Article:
The storyline, based on the manga, is about the heroine being taken from the streets of NYC with her mother, a former intelligence agent, to be recruited for the Japanese government. Going undercover as a high schooler, she's given a deadly yo-yo (the only logical choice for high school violence, really) and assigned the codename Asamiya Saki, her mission to root out a gang using an internet site to take advantage of bullied kids by selling them explosives. High school bullying has got to be about the most played-out theme conceivable in Japanese entertainment plotlines, but here all the hoary old standards are trotted out again: the 'dull' girl who cuts herself, the otaku club members, etc. - while the devious website plot is straight out of second-string J-horror. Everyone takes it all pretty seriously. In all honesty, I'm not familiar with the manga or the earlier televised versions, so I can't say how this compares in terms of faithfulness - but I get the feeling the earlier stuff wasn't intended to be this dark. The direction doesn't help much, with the opening scenes being uniformly under-lit imitations of night-time New York. As the backstory is tediously explained, we get shots of Saki tied to walls and her mother starving on the street. Fifteen minutes of drabness and Matsuura in chains isn't as appealing as it sounds, and a quarter of an hour in I was checking my watch: when is this movie going to actually start?* The only redeeming bit is Saki's superior's hilariously understated yet perverse and insistent expression as he hands her a school uniform. The movie picks up a bit with its relocation to Japan, where the high-school plotline gets underway. Here, we have the saving grace of Rika Ishikawa as the bad girl. JESUS FUCK YES. Ishikawa's usual personality and high pitched voice are here subordinated to delicious evil. Remember the evil French-educated weatherwoman in Weatherwoman? Remember how hot she was, and how much you wanted her to win? Ishikawa's character, Reika, is the same. Asamiya Saki might be a hardass bitch with NYC street cred, but evil R(e)ika has simmering contempt. The scene where she introduces herself to Saki is a masterpiece of corrosive evil roiling beneath a frozen mask of civility. SO HOT. That Ishikawa doesn't seem to take the movie entirely seriously is much to her credit - if only the director had learned something from her! There's a great scene where Reika - a former Sukeban Deka herself who went over to the dark side - corners the main villain after helping him out. As he pretty much ignores her, Reika's mask drops as she heartbreakingly asks:
'Won't you hold me tonight?'
In this single line, Ishikawa somehow injects more poignancy than exists in the rest of the entire movie. Is she not evil at all, just - misunderstood? Would a more attentive boyfriend be enough to set her back on the straight-and-narrow? The movie hardly seems equipped to deal with character issues of this complexity. At least there's a later scene where she appears in leather hot pants to bust Saki's ass. HURT ME MORE CHARMY OH FUCK!!!!!!!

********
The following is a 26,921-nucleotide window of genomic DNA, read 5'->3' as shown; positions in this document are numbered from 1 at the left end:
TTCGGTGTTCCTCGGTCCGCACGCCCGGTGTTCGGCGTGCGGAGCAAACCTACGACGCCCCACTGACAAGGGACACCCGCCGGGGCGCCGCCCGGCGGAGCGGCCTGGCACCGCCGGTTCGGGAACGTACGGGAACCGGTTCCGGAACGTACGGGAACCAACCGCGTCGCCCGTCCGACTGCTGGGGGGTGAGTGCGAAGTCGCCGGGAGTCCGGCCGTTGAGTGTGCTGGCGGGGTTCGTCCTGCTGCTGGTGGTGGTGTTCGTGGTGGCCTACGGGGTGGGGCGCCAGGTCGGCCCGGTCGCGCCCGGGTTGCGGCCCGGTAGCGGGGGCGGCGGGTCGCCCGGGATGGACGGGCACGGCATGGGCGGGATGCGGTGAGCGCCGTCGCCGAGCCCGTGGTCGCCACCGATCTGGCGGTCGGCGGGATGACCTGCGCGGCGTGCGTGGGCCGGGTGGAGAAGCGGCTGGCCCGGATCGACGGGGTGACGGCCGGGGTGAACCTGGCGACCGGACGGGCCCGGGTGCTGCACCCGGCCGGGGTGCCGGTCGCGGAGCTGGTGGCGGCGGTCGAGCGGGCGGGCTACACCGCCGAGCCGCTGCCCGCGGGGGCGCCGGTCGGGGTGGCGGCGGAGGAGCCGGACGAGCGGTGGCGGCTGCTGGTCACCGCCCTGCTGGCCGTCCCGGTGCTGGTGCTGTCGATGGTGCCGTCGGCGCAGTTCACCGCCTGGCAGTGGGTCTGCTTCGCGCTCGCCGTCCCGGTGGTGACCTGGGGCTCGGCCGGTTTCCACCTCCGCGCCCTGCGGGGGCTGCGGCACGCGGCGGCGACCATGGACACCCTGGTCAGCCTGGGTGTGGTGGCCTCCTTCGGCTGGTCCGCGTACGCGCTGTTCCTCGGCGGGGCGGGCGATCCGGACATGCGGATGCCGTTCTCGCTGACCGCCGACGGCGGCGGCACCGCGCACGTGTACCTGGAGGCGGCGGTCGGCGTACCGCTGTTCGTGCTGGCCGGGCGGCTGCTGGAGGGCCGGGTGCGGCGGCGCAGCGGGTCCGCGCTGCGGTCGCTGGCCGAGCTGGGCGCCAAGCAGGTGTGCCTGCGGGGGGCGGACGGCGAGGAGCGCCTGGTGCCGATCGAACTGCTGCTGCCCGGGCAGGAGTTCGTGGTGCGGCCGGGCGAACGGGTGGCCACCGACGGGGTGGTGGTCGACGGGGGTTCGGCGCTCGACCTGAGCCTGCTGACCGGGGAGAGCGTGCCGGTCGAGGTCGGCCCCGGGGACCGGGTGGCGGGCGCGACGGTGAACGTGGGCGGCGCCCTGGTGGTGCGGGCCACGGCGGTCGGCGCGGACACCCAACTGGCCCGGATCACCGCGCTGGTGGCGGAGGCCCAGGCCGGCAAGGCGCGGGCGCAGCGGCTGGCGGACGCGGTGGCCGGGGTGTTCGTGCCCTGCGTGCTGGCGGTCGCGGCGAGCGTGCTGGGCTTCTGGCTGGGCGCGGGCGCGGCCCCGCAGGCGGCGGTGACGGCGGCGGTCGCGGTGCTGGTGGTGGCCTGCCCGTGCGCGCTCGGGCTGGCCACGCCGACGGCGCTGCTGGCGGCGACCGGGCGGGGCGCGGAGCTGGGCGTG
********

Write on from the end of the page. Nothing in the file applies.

The main villain - some random gang boss - has the greatest motivation ever: boredom. Like a cut-rate Kakihara from Ichi the Killer, he's more than willing to throw away his life just to have some fun. I wish they'd written a better story for these characters to inhabit, because I feel like they really could get up to something interesting and amusing if only their options weren't so limited by the mundane plot. Maybe it isn't really a cool idea to blow up ugly kids lacking personal style, but the movie could do a better job of convincing you of it.
This film tries too hard to be dark, which doesn't make sense since it's about high-school girls fighting with yo-yos. Any serious treatment of this theme is going to be automatically self-sabotaging, but Sukeban Deka bizarrely tries to be Battle Royale, or Blue Spring*, or something, when a lighter tone and some more whimsy would have benefited it greatly. Apart from Charmy Ishikawa, the only other thing Sukeban Deka has going for it is some great aerial views of Hachiko Square in Shibuya, the HMV visible in plain sight. These scenes - sadly limited to the film's opening, in which Melon Kinenbi's poor Masae Otani explodes - only made me miss Japan more. In a scene towards the end, Saki calls her mother back in the U.S., who asks her what she's doing in Japan. 'Come back to New York!' she yells over the phone.
No, girl, forget NYC: Shibuya's the place to be. You don't even need a razor-edged yo-yo to kick it like it's hot.
*in nihongo, admittedly. 'urusei' doesn't quite have the same sting as 'shut the fuck up', despite what the Eng-subbers here seem to think.
*The NYPD wearing distinctly Japanese-style police helmets is also a laugh and a half.
* Blue Spring, incidentally, is the best movie yet made by man.